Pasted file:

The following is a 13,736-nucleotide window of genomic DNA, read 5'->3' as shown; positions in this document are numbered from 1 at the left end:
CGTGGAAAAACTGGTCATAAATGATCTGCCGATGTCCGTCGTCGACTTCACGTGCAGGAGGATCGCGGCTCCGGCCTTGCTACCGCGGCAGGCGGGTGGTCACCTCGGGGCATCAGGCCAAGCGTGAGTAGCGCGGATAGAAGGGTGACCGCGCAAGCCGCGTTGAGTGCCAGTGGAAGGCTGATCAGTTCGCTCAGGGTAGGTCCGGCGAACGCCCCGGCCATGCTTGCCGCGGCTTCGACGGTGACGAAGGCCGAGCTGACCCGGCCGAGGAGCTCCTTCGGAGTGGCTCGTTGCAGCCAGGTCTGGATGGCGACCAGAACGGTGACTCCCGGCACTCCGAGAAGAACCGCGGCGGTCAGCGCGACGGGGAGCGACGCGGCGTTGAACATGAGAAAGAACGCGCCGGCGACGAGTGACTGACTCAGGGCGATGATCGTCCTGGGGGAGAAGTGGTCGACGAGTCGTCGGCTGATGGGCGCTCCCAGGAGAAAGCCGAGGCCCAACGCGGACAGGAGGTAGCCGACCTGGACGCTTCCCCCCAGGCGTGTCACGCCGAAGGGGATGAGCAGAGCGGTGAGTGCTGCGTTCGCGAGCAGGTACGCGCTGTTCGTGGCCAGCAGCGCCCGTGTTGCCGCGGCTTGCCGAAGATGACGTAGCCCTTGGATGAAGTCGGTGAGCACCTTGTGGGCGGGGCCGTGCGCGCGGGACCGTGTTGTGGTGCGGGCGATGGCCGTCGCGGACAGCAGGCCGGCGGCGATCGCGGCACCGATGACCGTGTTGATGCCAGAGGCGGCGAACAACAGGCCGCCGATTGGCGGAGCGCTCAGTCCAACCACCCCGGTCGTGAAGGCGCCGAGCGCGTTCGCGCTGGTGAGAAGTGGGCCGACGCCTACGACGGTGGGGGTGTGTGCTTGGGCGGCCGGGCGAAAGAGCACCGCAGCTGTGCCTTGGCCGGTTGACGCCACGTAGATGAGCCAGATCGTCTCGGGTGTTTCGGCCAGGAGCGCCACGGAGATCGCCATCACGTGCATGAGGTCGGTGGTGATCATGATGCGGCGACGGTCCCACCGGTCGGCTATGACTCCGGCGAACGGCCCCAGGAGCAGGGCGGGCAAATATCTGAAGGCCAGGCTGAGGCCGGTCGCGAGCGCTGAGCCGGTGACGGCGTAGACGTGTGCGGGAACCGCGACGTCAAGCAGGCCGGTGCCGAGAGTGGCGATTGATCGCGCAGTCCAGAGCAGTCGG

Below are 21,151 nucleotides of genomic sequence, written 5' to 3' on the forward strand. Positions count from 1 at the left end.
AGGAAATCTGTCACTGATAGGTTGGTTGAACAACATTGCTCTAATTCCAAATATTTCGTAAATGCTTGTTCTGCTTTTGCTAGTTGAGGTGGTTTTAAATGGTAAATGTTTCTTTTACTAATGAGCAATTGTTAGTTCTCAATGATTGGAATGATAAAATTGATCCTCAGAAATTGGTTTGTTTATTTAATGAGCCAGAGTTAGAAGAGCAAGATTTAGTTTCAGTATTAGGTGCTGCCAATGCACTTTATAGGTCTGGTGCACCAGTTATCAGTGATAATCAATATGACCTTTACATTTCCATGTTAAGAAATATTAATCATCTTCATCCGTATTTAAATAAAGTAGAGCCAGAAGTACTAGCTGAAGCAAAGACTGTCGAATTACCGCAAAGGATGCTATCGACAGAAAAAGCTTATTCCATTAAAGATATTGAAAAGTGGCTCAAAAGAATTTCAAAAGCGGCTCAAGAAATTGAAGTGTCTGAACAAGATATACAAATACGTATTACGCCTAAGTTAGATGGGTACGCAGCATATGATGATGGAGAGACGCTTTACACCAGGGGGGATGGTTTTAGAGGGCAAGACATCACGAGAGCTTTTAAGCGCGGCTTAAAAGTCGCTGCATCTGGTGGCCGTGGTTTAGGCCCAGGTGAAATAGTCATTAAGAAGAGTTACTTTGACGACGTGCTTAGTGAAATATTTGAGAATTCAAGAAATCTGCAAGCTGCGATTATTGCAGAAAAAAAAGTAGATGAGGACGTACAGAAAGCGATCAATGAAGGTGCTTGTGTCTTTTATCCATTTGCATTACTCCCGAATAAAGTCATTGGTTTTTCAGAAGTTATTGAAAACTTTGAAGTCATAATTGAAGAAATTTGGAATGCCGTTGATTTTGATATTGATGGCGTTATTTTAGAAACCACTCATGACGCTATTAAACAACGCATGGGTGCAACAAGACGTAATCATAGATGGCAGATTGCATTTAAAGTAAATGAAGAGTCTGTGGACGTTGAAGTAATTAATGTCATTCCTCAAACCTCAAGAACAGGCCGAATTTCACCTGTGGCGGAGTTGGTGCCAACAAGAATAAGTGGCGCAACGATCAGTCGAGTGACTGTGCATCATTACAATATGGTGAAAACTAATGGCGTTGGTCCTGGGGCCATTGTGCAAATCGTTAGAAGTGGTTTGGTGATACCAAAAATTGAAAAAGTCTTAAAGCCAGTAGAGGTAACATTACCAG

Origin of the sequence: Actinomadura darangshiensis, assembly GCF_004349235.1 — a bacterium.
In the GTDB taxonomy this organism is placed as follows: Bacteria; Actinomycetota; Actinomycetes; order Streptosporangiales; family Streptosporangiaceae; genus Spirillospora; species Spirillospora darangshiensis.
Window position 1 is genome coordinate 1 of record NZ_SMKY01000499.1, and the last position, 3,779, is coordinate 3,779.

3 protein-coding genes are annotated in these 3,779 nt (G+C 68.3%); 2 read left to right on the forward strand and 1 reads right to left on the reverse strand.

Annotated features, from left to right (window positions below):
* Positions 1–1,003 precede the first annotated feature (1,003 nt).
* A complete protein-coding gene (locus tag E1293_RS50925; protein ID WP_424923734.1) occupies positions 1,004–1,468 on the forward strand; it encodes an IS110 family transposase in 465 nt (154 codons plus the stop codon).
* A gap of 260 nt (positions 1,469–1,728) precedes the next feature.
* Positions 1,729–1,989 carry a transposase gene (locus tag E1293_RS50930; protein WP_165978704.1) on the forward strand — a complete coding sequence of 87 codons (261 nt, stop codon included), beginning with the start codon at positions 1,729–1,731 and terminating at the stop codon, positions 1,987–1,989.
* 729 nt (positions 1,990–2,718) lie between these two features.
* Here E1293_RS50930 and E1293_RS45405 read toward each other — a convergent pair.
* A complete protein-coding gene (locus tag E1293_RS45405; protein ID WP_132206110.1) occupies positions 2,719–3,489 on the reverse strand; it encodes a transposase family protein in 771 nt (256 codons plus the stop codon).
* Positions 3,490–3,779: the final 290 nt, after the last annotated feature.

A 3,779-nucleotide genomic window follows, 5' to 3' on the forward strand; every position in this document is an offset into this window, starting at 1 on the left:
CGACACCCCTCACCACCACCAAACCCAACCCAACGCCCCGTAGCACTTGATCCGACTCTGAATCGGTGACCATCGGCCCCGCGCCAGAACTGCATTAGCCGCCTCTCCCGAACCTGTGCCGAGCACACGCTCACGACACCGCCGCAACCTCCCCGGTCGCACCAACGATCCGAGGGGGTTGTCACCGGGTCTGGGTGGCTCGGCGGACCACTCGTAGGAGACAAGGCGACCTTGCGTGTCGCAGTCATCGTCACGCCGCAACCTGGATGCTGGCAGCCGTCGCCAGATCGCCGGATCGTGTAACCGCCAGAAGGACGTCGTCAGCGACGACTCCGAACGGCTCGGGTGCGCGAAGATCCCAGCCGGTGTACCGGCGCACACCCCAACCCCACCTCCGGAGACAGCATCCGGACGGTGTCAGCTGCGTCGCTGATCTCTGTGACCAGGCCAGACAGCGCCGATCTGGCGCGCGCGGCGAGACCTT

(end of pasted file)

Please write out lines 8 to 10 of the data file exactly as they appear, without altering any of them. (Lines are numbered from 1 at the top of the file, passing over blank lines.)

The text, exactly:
3 protein-coding genes are annotated in these 3,779 nt (G+C 68.3%); 2 read left to right on the forward strand and 1 reads right to left on the reverse strand.

Annotated features, from left to right (window positions below):
* Positions 1–1,003 precede the first annotated feature (1,003 nt).